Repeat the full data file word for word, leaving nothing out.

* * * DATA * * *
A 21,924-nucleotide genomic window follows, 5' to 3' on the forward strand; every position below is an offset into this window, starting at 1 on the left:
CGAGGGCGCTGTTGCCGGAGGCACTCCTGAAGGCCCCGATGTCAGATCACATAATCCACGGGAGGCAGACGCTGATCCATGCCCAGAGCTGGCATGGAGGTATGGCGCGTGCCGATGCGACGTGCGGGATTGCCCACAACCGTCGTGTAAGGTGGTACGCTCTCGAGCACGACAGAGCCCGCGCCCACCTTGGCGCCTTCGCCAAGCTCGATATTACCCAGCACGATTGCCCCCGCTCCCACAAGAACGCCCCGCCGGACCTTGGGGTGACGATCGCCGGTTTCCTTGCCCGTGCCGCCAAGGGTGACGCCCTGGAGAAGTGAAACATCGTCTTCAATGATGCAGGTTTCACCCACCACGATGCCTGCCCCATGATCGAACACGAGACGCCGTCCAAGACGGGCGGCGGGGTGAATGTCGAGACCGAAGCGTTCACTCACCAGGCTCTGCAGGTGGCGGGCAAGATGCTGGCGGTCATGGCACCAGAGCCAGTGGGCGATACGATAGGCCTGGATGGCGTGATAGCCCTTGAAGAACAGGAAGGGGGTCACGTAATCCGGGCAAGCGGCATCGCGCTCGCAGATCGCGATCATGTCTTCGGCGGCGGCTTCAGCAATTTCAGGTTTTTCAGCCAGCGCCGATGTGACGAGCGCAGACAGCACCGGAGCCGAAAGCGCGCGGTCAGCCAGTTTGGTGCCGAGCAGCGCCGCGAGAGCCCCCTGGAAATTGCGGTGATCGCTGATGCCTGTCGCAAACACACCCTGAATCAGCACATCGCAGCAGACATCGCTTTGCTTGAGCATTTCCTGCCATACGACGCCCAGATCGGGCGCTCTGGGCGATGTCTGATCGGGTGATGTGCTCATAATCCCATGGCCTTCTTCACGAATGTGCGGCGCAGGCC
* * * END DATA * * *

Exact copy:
A 21,924-nucleotide genomic window follows, 5' to 3' on the forward strand; every position below is an offset into this window, starting at 1 on the left:
CGAGGGCGCTGTTGCCGGAGGCACTCCTGAAGGCCCCGATGTCAGATCACATAATCCACGGGAGGCAGACGCTGATCCATGCCCAGAGCTGGCATGGAGGTATGGCGCGTGCCGATGCGACGTGCGGGATTGCCCACAACCGTCGTGTAAGGTGGTACGCTCTCGAGCACGACAGAGCCCGCGCCCACCTTGGCGCCTTCGCCAAGCTCGATATTACCCAGCACGATTGCCCCCGCTCCCACAAGAACGCCCCGCCGGACCTTGGGGTGACGATCGCCGGTTTCCTTGCCCGTGCCGCCAAGGGTGACGCCCTGGAGAAGTGAAACATCGTCTTCAATGATGCAGGTTTCACCCACCACGATGCCTGCCCCATGATCGAACACGAGACGCCGTCCAAGACGGGCGGCGGGGTGAATGTCGAGACCGAAGCGTTCACTCACCAGGCTCTGCAGGTGGCGGGCAAGATGCTGGCGGTCATGGCACCAGAGCCAGTGGGCGATACGATAGGCCTGGATGGCGTGATAGCCCTTGAAGAACAGGAAGGGGGTCACGTAATCCGGGCAAGCGGCATCGCGCTCGCAGATCGCGATCATGTCTTCGGCGGCGGCTTCAGCAATTTCAGGTTTTTCAGCCAGCGCCGATGTGACGAGCGCAGACAGCACCGGAGCCGAAAGCGCGCGGTCAGCCAGTTTGGTGCCGAGCAGCGCCGCGAGAGCCCCCTGGAAATTGCGGTGATCGCTGATGCCTGTCGCAAACACACCCTGAATCAGCACATCGCAGCAGACATCGCTTTGCTTGAGCATTTCCTGCCATACGACGCCCAGATCGGGCGCTCTGGGCGATGTCTGATCGGGTGATGTGCTCATAATCCCATGGCCTTCTTCACGAATGTGCGGCGCAGGCC